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Ken Allen: most popular animals in the history of the zoo

Ken Allen (February 13, 1971 – December 1, 2000) was a Bornean orangutan at the San Diego Zoo. He became one of the most popular animals in the history of the zoo because of his many successful escapes from his enclosures. He was nicknamed “the Hairy Houdini”.

Ken Allen was born in captivity at the San Diego Zoo in 1971. In 1985, he gained worldwide attention for a series of three escapes from his enclosure, which had been thought to be escape-proof. During some of his escapes, his female companions joined him. Ken Allen’s ability to outwit his keepers, as well as his docile demeanor during his escapes, resulted in fame. He had his own fan club, and was the subject of T-shirts and bumper stickers (most reading “Free Ken Allen”). A song, “The Ballad of Ken Allen”, was written about him.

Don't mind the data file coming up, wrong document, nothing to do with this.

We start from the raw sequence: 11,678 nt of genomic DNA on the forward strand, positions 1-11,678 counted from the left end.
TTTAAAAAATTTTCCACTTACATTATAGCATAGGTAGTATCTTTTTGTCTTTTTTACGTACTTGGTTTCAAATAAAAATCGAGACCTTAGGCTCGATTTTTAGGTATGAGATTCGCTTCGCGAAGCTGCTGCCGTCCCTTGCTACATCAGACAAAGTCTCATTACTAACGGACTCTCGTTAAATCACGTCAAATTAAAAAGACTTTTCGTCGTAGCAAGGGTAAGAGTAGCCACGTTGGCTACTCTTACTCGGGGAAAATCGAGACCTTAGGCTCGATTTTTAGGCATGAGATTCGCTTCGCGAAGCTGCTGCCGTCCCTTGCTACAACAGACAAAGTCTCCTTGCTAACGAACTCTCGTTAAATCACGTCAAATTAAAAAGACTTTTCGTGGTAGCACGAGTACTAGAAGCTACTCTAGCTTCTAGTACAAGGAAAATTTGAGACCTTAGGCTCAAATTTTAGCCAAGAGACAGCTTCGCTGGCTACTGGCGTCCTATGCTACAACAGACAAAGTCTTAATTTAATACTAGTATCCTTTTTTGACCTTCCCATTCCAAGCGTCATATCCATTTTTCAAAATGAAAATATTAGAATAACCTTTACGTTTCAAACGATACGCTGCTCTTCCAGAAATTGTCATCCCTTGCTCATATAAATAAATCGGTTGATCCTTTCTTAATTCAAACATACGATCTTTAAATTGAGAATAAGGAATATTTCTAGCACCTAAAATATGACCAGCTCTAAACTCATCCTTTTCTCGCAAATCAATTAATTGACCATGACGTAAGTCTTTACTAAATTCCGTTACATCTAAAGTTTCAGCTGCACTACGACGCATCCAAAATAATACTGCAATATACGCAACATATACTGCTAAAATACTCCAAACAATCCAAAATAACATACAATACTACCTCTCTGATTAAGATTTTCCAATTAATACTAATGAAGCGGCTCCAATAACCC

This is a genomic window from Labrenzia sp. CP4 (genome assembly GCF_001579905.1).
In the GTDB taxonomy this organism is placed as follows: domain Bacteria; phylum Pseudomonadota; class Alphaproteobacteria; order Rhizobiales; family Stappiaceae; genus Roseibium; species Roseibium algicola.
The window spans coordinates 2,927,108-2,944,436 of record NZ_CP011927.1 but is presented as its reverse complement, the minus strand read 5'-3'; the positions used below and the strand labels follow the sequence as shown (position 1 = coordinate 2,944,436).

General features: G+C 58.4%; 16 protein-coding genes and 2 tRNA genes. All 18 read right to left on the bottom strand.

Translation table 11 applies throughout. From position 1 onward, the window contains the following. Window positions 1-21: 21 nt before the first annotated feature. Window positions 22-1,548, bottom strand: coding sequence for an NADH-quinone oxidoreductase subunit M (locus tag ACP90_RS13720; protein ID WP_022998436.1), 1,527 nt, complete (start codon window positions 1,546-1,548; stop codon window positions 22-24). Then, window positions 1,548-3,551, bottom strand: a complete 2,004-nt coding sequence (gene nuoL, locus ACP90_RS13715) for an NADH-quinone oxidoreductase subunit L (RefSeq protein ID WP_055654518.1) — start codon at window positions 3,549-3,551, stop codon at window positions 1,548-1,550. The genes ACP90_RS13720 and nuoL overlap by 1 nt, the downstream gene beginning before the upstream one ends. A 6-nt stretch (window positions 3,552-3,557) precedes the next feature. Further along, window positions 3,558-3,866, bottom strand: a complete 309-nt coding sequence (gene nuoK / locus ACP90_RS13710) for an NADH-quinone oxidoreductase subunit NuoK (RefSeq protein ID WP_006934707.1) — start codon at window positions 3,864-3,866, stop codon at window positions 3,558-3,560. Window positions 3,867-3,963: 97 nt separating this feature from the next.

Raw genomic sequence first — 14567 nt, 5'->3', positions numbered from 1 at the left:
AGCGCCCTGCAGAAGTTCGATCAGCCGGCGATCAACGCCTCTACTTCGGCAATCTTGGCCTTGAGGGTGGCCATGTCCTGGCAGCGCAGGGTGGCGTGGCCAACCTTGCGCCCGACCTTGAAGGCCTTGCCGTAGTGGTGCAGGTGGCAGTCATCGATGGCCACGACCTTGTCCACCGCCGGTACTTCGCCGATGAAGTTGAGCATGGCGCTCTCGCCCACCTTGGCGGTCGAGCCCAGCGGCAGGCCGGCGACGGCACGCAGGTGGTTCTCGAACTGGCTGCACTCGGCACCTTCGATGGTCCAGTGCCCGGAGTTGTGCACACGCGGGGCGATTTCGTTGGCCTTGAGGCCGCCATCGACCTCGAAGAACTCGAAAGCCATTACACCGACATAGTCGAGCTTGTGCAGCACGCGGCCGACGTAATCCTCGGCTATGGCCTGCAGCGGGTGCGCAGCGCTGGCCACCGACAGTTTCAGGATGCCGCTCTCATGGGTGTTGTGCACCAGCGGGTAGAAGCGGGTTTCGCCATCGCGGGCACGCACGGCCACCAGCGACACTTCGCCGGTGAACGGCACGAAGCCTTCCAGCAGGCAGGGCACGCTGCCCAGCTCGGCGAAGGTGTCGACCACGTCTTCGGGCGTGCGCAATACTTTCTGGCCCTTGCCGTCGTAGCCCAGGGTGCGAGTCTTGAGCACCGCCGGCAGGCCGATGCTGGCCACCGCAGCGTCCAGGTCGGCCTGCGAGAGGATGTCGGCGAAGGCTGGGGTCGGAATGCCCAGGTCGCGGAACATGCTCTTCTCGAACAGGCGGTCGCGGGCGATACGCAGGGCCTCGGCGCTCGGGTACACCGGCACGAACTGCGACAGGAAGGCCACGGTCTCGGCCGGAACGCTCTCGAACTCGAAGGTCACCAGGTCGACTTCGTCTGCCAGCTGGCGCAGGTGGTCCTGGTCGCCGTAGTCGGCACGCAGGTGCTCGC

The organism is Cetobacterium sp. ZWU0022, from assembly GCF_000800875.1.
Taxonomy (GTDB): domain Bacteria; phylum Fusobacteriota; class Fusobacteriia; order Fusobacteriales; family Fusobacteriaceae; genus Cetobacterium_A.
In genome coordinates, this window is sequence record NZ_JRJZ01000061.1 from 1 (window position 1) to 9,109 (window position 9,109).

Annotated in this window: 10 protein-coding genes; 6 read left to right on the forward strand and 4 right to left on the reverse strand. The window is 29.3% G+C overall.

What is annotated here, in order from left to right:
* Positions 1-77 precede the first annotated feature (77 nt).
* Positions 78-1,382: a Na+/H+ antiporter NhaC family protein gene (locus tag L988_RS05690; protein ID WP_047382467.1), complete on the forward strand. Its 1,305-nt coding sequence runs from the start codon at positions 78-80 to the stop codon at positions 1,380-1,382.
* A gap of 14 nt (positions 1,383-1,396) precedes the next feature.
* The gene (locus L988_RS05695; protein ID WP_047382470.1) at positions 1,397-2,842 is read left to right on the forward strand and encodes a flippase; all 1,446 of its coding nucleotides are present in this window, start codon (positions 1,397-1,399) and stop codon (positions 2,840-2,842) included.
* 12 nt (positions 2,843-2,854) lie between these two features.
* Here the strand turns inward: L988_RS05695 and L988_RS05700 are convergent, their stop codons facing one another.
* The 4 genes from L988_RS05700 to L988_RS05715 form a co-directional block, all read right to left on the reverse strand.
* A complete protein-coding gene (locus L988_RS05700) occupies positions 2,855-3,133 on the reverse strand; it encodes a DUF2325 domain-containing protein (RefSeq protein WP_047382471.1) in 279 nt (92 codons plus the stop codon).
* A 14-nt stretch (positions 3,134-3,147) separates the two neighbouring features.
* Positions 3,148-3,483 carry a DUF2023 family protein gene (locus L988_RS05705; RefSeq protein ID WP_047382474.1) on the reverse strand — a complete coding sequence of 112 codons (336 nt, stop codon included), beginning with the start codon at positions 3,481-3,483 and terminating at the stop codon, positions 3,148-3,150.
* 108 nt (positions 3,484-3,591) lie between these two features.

Ken Allen developed prostate cancer and was euthanized on December 1, 2000. He was 29 years old.

Ken Allen: Escapes

During his 1985 escapes, first on June 13, again on July 29, and finally on August 13, Ken Allen peacefully strolled around the zoo looking at other animals. Ken never acted violently or aggressively towards zoo patrons or animals.

Zookeepers were initially stumped over how he had managed to escape. Zoo staff began surveillance of his enclosure to try to catch him in the act, only to find that he seemed to be aware that he was being watched. This forced zookeepers to go “undercover”, posing as tourists to learn Ken Allen’s escape route, but the ape was not fooled. Moreover, other orangutans began following Ken Allen’s lead, escaping from their enclosure. Zoo officials eventually[when?] hired experienced rock climbers to find every finger-, toe- and foothold within the enclosure, spending $40,000 to eliminate the identified holds.

Time in 2011 listed Ken Allen’s story as one of the Top Eleven Zoo Escapes

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